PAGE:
The Dehumanizing Nature of Robo-Signing

Robosigning is criminal, and I’m so grateful that Attorney General Catherine Cortez Masto has the courage and integrity to prosecute people for committing it.

The very term “robo-signing” has, I think, inhibited prosecution because banks have successfully messaged that it was “just a harmless technicality; the real villain is the debtor, he defaulted.” “Just a technicality” is a plausible line because the conjured image is more ridiculous than scary, and as a nation we’re biased against debtors.

We can’t help but be prejudiced against debtors unless we really pay attention, because the anti-debtor public-opinion-shaping/political support-building PR campaign never stops. I mean, it’s been specifically targeted at homeowners since the financial meltdown, but it was used to pass the 2005 Bankruptcy Reform Act which shifted a lot of power from the debtor to the creditor. (Or as the Consumer Federation’s Travis Plunkett put it, ”The bill simply doesn’t balance responsibility between families in debt trouble and the creditors whose practices have contributed to the rise in bankruptcies”.) The anti-debtor campaign was also run during fight over credit card reform, but thanks to a Democratic Congress and a Democratic President, we got the CARD act in 2009. I mean, being anti-debtor has a long American history, including criminalizing default. People were incarcerated in “debtor’s prisons” until New York abolished them in 1831 and other states followed. But I digress.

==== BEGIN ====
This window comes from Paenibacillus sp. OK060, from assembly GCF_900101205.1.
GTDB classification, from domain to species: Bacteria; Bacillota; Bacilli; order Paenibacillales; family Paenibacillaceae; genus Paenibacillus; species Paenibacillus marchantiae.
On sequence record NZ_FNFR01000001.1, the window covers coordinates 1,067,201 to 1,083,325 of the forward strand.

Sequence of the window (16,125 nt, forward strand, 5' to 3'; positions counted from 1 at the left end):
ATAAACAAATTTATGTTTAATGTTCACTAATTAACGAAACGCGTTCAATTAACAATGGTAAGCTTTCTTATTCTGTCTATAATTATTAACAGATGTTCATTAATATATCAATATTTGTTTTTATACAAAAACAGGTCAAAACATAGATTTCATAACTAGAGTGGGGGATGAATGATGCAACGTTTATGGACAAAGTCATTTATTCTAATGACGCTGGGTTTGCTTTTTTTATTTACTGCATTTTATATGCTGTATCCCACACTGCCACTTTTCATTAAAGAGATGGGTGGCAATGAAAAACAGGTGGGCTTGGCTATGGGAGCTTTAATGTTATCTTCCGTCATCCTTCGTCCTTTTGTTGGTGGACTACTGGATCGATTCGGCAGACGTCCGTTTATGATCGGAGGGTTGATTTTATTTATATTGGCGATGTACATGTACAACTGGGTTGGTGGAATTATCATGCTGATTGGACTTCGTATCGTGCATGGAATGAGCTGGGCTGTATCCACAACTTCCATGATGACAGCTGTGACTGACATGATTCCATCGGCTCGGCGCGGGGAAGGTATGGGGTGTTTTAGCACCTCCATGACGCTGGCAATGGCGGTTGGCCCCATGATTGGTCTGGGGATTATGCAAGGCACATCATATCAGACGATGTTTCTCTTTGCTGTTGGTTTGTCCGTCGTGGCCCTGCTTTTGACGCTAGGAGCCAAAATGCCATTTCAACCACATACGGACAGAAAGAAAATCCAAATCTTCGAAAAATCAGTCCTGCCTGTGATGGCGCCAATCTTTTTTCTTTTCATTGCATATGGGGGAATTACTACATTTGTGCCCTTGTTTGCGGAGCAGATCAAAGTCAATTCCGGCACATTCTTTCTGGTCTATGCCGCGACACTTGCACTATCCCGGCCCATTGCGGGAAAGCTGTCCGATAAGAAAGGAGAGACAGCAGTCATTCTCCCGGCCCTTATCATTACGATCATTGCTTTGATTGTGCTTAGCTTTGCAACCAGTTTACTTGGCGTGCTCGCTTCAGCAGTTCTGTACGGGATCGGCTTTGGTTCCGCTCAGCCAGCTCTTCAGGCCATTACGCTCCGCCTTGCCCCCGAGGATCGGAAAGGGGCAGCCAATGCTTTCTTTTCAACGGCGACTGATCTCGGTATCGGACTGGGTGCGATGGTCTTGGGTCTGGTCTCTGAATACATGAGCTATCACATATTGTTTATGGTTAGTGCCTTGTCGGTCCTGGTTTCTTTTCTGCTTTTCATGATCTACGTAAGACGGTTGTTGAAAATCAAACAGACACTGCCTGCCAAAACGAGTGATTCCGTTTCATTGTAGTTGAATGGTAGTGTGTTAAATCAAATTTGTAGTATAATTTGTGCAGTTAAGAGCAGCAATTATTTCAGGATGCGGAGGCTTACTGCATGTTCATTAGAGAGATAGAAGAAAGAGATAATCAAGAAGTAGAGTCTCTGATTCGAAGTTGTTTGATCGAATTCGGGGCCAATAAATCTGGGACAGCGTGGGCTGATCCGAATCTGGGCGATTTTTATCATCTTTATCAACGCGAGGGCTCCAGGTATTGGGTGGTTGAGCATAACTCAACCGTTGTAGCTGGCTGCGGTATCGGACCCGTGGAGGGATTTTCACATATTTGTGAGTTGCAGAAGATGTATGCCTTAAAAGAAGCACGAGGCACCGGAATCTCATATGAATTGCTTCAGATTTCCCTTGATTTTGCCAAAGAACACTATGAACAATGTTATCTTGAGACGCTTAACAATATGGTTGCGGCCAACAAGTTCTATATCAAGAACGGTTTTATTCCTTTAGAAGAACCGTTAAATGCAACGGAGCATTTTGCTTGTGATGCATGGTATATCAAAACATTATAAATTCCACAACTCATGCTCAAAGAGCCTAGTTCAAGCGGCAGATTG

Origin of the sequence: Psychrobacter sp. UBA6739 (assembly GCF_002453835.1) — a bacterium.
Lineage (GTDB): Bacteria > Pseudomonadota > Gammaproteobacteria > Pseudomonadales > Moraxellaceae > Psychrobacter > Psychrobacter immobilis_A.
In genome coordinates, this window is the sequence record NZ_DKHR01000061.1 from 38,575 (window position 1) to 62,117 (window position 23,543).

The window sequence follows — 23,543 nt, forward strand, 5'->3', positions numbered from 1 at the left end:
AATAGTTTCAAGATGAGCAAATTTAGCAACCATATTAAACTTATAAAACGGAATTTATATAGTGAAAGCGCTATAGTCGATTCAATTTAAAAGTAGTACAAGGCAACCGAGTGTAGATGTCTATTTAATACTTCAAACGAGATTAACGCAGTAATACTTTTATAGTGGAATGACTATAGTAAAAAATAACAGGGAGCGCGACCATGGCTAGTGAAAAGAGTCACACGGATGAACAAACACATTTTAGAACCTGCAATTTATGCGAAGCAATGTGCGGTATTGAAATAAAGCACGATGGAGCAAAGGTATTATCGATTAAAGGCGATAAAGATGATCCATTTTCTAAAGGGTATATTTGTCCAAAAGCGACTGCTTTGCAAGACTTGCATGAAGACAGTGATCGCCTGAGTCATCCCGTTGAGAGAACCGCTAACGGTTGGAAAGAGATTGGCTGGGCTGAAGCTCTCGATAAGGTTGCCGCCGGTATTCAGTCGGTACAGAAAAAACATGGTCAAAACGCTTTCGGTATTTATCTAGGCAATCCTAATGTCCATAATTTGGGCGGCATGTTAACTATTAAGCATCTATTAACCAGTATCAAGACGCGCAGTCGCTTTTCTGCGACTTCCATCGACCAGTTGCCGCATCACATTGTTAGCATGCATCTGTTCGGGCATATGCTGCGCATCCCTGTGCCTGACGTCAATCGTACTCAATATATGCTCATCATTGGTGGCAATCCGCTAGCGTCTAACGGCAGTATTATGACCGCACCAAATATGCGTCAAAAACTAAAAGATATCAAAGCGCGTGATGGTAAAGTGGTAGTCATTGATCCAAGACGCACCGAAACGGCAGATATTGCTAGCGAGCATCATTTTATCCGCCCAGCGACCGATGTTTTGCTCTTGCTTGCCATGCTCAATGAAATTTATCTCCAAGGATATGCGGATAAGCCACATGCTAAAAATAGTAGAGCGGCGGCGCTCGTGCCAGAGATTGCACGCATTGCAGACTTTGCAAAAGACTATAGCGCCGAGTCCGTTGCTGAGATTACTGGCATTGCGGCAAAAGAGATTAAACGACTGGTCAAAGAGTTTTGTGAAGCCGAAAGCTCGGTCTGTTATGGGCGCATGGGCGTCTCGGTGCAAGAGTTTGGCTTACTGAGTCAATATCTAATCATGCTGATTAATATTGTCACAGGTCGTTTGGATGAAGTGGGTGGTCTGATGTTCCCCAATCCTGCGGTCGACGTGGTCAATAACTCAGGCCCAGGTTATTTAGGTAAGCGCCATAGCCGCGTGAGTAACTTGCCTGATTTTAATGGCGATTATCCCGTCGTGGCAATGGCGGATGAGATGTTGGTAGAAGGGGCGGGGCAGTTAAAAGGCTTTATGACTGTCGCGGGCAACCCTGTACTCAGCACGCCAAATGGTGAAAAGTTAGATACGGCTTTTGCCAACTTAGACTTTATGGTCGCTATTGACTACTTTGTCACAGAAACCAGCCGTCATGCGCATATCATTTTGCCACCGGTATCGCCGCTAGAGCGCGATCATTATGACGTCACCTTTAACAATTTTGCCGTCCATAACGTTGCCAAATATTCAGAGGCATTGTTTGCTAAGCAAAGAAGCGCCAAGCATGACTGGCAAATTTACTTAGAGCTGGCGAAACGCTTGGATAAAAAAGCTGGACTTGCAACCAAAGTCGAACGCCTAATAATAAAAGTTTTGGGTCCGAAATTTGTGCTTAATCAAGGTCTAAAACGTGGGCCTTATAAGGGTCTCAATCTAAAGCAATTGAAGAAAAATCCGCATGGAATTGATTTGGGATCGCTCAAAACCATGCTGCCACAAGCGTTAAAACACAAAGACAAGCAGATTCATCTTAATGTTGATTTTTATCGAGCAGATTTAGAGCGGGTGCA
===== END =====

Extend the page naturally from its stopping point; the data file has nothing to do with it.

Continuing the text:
My point is, robo-signing as a term failed to convey the legal seriousiness of the banks’ and banks’ vendors’ document fraud.

Rest here…